Wednesday, December 21, 2005

Senate passes reform of HEA Drug Provision

This morning, at about a quarter to 11:00 EST, the Senate passed the budget reconciliation bill by a margin of 51-50, with Vice President Cheney casting the tie-breaking vote. The budget bill contained a reform to the HEA Drug Provision, which would remove the provision’s retroactivity to make students ineligible for financial aid based on past drug convictions. The bill is almost set to become law, pending the President’s signature.

By removing the retroactivity of ineligibility, the provision will now make ineligible only those applicants for financial aid who are convicted of drug offenses while in school and receiving financial aid. This law will be in effect for the next school year.

This is a major victory. Only because of the years of sustained pressure by student activists did Congress reform this disastrous law. It’s a good first step, however this reform is still sorely lacking. If Congress had looked seriously and honestly at the facts, they would have repealed it altogether.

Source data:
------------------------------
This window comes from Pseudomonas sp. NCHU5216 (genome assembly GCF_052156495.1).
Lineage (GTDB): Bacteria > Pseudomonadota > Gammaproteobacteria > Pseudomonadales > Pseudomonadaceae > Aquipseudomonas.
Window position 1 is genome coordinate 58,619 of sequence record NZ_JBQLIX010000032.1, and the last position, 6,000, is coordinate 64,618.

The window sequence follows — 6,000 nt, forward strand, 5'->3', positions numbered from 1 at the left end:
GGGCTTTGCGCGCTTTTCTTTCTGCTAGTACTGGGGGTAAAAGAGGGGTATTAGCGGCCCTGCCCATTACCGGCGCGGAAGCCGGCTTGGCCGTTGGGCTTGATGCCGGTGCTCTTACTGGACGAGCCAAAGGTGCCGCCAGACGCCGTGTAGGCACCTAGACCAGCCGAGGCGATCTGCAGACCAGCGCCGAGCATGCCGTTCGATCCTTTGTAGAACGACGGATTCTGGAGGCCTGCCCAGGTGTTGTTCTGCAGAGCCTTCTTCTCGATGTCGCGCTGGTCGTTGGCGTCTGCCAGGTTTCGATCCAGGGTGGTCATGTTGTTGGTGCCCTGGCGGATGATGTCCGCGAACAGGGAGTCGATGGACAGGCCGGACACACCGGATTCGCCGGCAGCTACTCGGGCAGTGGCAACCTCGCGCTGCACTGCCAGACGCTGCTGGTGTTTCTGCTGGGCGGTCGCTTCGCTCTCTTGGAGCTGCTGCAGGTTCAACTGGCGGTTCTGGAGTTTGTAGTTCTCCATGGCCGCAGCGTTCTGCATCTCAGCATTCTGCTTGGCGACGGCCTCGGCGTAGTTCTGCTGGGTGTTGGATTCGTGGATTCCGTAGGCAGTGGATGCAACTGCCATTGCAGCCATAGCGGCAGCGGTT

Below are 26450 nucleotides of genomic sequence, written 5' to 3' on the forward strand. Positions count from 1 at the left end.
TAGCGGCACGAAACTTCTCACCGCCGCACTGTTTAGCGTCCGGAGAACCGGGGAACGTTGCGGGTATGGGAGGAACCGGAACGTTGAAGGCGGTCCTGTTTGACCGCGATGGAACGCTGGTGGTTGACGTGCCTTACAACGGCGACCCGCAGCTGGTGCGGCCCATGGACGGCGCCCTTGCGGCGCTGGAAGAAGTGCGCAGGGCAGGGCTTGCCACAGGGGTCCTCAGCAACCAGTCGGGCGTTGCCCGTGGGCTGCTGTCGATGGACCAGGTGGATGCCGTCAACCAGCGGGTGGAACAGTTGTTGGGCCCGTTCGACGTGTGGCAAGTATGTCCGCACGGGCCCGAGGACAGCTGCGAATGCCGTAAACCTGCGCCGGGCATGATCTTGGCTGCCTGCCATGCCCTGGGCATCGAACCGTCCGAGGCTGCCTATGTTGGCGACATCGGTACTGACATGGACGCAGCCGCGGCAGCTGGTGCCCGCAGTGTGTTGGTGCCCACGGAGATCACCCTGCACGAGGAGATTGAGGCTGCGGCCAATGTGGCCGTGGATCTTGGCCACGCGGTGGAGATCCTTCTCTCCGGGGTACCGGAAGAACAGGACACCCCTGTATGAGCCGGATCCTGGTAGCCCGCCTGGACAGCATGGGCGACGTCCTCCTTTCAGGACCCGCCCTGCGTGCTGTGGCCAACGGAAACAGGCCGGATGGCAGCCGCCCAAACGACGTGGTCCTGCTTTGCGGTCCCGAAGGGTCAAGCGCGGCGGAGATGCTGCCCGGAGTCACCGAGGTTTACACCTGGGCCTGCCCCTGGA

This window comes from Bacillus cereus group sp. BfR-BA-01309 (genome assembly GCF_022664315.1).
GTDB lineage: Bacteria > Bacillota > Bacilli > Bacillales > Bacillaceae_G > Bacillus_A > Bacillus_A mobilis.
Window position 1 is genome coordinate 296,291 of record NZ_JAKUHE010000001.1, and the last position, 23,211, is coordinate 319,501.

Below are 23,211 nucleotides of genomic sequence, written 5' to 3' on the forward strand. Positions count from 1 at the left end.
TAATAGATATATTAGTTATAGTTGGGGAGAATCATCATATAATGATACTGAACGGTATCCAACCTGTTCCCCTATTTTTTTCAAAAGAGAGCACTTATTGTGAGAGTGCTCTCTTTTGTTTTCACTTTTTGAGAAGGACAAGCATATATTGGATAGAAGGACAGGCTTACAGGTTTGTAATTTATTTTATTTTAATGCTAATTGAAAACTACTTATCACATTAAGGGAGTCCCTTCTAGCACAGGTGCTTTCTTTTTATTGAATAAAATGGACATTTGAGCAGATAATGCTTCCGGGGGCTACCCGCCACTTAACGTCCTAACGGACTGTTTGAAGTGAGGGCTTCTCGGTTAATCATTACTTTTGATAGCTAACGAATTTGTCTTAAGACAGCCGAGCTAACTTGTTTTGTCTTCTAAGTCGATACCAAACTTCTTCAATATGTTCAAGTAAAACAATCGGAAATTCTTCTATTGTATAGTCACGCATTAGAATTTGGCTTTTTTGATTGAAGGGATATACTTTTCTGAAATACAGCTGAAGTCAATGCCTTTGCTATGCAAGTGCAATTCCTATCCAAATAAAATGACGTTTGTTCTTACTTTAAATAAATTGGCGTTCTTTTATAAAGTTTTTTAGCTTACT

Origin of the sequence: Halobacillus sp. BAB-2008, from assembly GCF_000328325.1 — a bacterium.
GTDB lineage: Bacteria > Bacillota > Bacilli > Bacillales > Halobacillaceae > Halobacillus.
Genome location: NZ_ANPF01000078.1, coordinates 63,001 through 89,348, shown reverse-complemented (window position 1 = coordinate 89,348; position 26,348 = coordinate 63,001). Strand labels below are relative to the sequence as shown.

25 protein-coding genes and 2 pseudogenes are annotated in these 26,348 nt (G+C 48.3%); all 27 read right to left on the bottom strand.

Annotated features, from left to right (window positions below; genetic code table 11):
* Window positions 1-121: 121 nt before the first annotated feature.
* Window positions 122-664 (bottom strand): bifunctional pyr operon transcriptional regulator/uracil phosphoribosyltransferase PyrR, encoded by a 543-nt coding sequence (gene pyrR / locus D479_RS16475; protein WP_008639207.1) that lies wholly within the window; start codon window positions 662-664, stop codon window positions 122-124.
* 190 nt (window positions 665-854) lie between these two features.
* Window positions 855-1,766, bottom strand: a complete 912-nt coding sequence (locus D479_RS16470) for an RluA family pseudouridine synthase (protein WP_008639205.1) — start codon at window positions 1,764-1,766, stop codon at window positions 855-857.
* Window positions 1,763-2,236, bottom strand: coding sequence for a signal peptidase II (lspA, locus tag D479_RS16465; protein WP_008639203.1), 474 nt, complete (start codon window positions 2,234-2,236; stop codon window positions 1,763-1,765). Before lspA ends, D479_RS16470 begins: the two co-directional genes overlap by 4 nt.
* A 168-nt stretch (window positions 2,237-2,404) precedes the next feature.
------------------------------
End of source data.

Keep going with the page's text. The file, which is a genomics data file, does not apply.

6 comments:

Anonymous said...

I think you meant, "provision will now make eligible..." ;-)

Erik Cooke said...
This comment has been removed by a blog administrator.
Erik Cooke said...

Nope. I meant ineligible. The provision as altered will deny eligibility only to people who have a drug conviction while in school and receiving financial aid.

As it has been enforced, the Drug Provision has denied eligibility for financial on the basis of drug convictions, regardless of when they occurred.

Anonymous said...

Ah, I see, I misread it.

Jonathan Perri said...

Now we just have to get rid of the whole thing! At the rate we are moving, I think things look good!

Poor Souder, it must be tough to have to reform your own bill because SSDP proved and promoted its flaws. Pat yourselves on the back drug policy reformers.

Anonymous said...

Congratulations to SSDP and the THOUSANDS of students, civil rights leaders, educators, health professionals, politicos, and concerned citizens that made this victory possible!

Thank you SSDP, for ensuring that hundreds, if not thousands, of students will now be able to go to college.

Souder would not have pushed for this reform if it were not for SSDP.